At LSU, “DBU” isn’t just a catchy slogan. It’s a mindset, an attitude, passed torch-like from one player to come through the LSU secondary to the next to the next.

“You have to show that swagger,” said senior safety Jalen Mills, soon to be one of the latest graduates of “Defensive Back University” to the NFL.

Junior cornerback Tre’Davious White is in an even more mentoring mode than most.

White was voted to receive the No. 18 jersey by his teammates, a symbol of leadership worn like a badge of pride on and off the field.

He has communicated with his young teammates what is expected of them going into this 2015 season.

“The cornerbacks have a group text going on,” White said. “I texted them before camp and I told them the standard for defensive backs here is very high.

“You have to be up to the task.”

Despite the team struggling to an 8-5 record last season, there is little argument LSU’s secondary was more than up to the task.

The Tigers led the Southeastern Conference in passing yards allowed and passing efficiency defense, finishing third nationally in both of those categories.

This season, there are questions about the quarterbacks, worries about depth on the defensive line and at linebacker.

But again, the secondary is expected to be a rock. And White said the defensive backs as a group have to be ready.

“We’re going to get everybody’s best shot every Saturday,” he said.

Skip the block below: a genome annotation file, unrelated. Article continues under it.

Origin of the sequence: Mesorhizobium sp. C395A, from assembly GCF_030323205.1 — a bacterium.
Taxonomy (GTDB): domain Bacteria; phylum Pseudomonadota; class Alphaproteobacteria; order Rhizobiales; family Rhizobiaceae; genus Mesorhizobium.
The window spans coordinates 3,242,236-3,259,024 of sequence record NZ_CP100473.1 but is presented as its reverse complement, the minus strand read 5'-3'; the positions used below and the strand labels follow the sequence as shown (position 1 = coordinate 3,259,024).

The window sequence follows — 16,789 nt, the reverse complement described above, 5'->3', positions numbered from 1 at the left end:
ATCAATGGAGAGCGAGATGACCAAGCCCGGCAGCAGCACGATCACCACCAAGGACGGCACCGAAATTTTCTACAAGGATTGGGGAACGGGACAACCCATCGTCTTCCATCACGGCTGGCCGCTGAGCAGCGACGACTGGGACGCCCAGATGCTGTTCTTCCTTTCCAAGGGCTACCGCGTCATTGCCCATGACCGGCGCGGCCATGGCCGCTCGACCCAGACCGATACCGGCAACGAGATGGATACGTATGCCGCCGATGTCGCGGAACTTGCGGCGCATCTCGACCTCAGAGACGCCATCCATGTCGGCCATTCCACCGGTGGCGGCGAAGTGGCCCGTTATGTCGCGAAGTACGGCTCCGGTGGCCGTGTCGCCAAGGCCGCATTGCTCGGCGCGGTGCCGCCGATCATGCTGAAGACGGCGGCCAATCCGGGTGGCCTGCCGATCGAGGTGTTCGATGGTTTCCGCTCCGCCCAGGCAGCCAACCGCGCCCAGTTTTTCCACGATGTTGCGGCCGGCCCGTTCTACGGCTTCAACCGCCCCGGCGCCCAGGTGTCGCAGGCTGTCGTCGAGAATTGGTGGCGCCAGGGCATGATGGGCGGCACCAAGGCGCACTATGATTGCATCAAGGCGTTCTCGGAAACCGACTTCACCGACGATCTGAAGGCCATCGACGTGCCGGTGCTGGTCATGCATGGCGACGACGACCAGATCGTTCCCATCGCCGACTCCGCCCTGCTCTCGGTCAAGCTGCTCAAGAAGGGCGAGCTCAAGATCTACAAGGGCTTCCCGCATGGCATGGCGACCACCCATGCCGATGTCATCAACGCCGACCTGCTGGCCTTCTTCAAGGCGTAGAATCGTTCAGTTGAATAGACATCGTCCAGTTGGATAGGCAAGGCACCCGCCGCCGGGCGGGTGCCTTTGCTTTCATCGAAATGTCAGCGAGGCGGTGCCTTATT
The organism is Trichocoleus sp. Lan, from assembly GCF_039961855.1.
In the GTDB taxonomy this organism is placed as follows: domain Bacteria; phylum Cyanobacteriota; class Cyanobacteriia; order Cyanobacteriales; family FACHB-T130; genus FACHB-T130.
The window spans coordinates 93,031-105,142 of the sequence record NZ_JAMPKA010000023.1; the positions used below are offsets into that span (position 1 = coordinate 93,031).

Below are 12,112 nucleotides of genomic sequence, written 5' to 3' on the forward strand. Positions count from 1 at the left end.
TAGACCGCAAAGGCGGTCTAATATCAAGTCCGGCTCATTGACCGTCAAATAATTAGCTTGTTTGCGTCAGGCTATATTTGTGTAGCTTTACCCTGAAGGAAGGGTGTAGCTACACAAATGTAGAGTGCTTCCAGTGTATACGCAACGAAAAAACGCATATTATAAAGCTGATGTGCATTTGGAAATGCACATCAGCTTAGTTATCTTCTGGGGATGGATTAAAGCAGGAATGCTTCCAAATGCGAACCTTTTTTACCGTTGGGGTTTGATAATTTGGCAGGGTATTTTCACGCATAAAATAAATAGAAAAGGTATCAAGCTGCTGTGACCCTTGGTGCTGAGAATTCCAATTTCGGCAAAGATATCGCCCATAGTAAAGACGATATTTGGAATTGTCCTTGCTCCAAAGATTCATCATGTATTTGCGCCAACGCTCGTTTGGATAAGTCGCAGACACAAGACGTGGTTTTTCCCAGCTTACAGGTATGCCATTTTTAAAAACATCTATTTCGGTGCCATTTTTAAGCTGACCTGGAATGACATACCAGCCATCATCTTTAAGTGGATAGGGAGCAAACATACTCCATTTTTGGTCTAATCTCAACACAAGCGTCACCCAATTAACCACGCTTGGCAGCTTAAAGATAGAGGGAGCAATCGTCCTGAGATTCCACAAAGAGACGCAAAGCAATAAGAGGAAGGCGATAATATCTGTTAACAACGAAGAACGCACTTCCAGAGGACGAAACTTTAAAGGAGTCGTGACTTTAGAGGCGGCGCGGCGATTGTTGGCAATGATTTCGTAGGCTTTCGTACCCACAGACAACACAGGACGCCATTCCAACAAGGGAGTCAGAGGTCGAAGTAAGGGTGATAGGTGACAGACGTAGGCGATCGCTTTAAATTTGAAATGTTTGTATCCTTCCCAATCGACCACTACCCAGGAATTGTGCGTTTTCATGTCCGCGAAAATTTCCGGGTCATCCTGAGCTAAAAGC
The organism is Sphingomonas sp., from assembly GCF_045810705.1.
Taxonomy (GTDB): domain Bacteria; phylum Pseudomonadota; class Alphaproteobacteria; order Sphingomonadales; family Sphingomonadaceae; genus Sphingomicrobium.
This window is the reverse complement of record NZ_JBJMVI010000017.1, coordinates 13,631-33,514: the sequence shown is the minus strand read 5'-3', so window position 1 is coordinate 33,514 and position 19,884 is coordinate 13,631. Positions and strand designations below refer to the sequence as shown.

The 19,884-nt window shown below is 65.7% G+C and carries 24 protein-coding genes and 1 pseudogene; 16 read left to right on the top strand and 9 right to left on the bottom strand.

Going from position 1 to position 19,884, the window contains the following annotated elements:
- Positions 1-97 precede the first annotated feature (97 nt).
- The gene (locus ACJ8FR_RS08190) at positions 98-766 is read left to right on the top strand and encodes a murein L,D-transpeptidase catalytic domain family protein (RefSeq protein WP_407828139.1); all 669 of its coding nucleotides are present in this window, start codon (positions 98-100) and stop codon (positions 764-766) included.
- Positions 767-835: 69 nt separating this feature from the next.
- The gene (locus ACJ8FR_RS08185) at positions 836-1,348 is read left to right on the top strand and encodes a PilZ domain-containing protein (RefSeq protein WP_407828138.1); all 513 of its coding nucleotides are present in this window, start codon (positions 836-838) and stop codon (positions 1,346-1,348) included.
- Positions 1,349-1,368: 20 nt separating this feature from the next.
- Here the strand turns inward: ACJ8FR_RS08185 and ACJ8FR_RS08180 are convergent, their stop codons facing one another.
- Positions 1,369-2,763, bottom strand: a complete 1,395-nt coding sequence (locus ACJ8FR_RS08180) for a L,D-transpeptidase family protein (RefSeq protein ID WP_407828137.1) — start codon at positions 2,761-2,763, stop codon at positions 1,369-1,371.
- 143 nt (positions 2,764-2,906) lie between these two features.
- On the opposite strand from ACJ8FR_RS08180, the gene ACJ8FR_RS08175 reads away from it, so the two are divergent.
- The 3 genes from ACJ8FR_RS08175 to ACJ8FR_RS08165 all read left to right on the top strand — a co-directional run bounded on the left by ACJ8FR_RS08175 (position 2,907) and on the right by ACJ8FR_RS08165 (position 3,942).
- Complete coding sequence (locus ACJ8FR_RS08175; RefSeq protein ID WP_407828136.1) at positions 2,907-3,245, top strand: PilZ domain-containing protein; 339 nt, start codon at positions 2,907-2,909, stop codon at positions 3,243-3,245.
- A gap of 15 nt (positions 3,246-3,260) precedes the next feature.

Still, this is college football, a sport of constant change from one season to the next.

While White (33 tackles in 2015, two interceptions, six pass deflections) fills the role of the proverbial cover corner, the other corner spot was left vacant when Jalen Collins bolted a year early for the NFL and was drafted in the second round by the Atlanta Falcons.

Sophomore Ed Paris (three tackles in 13 games played) is vying with freshmen Kevin Toliver II and Donte Jackson from Riverdale High School to be the starter.

Toliver, rated by some recruiting services as the nation’s No. 1 cornerback prospect, arrived in January and took part in spring practice. Jackson was ranked as the nation’s No. 1 overall athlete prospect.

“They’re smart, watching film and putting in the work,” White said of his young counterparts.

Dwayne Thomas, who was reinstated to the team just before the start of preseason camp, is White’s backup. Thomas had been suspended in June with quarterback Anthony Jennings for unlawful entry into an apartment.

Based on experience, Paris should be considered the favorite to get the start in No. 13-ranked LSU’s Sept. 5 season opener against McNeese State, but Saturday night’s scrimmage in Tiger Stadium may go a long way to deciding who stays with the first team.

The starting safety spots are no contests. Like White, sophomore Jamal Adams (66 tackles, five PBUs) is a serious All-American candidate. He’ll be backed up by junior Corey Thompson, who missed the 2014 season with an ACL tear, and start opposite Mills (62 tackles, one interception, five PBUs). Behind Mills is junior Rickey Jefferson, younger brother of former LSU quarterback Jordan Jefferson.

Despite his experience, Mills isn’t taking his starting spot for granted.

“The coaches are always recruiting someone to replace you,” he said. “To push you further than you think you can go.”

The classes at DBU are always in session.


Monday: Defensive line

Tuesday: Linebackers

Wednesday: Offensive line

Thursday: Backfield

Friday: Quarterbacks

Saturday: Secondary

Follow Scott Rabalais on Twitter, @RabalaisAdv.